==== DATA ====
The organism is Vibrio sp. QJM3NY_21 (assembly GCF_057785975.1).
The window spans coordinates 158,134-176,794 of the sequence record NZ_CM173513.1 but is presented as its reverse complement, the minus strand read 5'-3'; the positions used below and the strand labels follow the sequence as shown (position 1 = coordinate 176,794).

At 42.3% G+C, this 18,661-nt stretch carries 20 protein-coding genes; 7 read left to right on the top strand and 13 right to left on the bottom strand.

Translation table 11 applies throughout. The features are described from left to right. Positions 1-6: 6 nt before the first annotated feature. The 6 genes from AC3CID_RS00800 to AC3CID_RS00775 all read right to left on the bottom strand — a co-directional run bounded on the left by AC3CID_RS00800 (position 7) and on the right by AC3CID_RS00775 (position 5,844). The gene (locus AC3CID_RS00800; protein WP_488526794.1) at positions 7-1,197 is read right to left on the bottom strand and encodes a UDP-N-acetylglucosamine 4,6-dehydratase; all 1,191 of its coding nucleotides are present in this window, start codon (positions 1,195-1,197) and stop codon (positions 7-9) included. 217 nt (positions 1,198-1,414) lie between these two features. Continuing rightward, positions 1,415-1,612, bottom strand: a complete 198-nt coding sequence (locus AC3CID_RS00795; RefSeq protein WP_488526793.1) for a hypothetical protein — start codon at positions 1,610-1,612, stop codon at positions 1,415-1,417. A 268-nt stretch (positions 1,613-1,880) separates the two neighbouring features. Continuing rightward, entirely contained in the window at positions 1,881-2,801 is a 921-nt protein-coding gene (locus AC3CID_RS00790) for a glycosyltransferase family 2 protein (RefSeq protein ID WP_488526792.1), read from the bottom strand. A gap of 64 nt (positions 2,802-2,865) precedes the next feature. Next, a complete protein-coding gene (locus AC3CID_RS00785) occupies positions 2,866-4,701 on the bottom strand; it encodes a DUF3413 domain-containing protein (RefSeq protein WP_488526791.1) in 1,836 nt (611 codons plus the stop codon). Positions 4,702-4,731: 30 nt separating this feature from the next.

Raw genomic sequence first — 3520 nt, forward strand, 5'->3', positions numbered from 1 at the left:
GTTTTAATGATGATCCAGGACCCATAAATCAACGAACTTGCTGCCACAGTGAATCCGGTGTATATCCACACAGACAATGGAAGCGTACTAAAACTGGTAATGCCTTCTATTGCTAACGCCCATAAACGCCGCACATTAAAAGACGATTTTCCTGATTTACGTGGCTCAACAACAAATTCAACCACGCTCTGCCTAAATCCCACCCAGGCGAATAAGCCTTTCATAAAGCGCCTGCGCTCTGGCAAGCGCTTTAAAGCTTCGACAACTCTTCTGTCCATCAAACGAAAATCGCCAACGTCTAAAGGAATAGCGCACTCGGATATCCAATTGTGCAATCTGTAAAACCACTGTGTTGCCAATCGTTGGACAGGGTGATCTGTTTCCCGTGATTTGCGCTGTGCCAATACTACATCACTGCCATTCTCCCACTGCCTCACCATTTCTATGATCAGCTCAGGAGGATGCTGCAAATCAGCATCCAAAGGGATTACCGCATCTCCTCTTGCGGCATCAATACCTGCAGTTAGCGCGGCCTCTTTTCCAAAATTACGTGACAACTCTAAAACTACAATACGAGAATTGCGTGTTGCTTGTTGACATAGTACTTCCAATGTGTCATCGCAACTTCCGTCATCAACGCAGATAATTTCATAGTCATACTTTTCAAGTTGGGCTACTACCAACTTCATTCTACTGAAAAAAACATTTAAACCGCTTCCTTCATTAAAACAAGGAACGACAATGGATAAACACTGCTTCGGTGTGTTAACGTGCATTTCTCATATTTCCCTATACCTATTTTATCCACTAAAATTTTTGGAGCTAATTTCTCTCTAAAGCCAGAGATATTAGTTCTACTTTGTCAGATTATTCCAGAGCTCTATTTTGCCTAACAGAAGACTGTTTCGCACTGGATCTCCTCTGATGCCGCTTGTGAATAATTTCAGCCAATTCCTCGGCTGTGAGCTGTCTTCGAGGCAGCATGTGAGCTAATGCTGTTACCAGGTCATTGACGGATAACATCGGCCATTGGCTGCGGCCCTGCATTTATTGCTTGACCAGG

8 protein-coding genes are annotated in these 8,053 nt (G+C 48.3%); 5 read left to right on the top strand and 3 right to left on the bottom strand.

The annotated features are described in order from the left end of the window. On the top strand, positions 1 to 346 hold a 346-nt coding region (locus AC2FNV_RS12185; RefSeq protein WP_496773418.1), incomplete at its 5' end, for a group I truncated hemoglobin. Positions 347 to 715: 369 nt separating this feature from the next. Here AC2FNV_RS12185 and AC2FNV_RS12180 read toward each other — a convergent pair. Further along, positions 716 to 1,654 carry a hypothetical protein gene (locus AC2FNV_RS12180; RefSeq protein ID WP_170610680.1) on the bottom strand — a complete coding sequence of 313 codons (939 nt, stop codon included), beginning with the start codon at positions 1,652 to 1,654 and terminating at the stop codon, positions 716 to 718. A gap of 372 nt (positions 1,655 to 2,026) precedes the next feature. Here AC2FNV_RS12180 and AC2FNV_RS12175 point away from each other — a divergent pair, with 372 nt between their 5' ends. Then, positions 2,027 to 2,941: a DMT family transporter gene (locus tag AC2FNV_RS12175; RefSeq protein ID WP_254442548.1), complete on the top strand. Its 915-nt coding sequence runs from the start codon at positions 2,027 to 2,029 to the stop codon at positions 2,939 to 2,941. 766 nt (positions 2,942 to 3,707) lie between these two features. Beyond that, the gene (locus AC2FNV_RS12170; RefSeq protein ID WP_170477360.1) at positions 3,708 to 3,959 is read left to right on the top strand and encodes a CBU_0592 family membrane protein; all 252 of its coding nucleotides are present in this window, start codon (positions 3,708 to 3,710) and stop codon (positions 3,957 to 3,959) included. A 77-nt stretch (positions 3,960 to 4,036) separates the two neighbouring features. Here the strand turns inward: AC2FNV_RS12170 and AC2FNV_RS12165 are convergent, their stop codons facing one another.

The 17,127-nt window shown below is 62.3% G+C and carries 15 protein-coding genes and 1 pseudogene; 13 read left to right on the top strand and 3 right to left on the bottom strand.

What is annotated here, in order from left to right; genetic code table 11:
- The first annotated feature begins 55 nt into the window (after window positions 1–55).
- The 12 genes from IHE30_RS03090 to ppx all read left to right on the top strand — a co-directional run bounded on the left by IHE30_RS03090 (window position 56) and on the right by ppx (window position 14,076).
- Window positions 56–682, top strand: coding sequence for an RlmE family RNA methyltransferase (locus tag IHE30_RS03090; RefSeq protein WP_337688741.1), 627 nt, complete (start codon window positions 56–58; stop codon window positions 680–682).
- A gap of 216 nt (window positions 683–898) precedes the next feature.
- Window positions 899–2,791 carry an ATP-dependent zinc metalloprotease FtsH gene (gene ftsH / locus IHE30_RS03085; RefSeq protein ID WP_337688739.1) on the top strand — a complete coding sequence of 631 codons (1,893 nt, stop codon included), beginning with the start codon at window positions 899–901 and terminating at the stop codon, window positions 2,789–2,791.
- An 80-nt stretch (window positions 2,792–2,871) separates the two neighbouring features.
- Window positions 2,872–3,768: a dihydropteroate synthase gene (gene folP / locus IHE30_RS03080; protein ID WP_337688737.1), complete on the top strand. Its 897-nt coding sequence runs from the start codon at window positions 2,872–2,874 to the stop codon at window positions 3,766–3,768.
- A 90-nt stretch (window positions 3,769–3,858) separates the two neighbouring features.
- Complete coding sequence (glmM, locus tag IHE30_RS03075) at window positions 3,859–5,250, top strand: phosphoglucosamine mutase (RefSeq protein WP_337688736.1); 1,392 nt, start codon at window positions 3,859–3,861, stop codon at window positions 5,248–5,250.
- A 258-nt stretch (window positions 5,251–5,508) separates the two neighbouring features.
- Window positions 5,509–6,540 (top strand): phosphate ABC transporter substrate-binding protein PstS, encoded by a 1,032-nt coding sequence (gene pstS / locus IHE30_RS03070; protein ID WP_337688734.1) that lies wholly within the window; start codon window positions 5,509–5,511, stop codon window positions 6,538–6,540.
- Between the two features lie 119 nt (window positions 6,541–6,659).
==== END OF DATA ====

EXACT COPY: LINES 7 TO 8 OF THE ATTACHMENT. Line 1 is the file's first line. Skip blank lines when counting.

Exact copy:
8 protein-coding genes are annotated in these 8,053 nt (G+C 48.3%); 5 read left to right on the top strand and 3 right to left on the bottom strand.

The annotated features are described in order from the left end of the window. On the top strand, positions 1 to 346 hold a 346-nt coding region (locus AC2FNV_RS12185; RefSeq protein WP_496773418.1), incomplete at its 5' end, for a group I truncated hemoglobin. Positions 347 to 715: 369 nt separating this feature from the next. Here AC2FNV_RS12185 and AC2FNV_RS12180 read toward each other — a convergent pair. Further along, positions 716 to 1,654 carry a hypothetical protein gene (locus AC2FNV_RS12180; RefSeq protein ID WP_170610680.1) on the bottom strand — a complete coding sequence of 313 codons (939 nt, stop codon included), beginning with the start codon at positions 1,652 to 1,654 and terminating at the stop codon, positions 716 to 718. A gap of 372 nt (positions 1,655 to 2,026) precedes the next feature. Here AC2FNV_RS12180 and AC2FNV_RS12175 point away from each other — a divergent pair, with 372 nt between their 5' ends. Then, positions 2,027 to 2,941: a DMT family transporter gene (locus tag AC2FNV_RS12175; RefSeq protein ID WP_254442548.1), complete on the top strand. Its 915-nt coding sequence runs from the start codon at positions 2,027 to 2,029 to the stop codon at positions 2,939 to 2,941. 766 nt (positions 2,942 to 3,707) lie between these two features. Beyond that, the gene (locus AC2FNV_RS12170; RefSeq protein ID WP_170477360.1) at positions 3,708 to 3,959 is read left to right on the top strand and encodes a CBU_0592 family membrane protein; all 252 of its coding nucleotides are present in this window, start codon (positions 3,708 to 3,710) and stop codon (positions 3,957 to 3,959) included. A 77-nt stretch (positions 3,960 to 4,036) separates the two neighbouring features. Here the strand turns inward: AC2FNV_RS12170 and AC2FNV_RS12165 are convergent, their stop codons facing one another.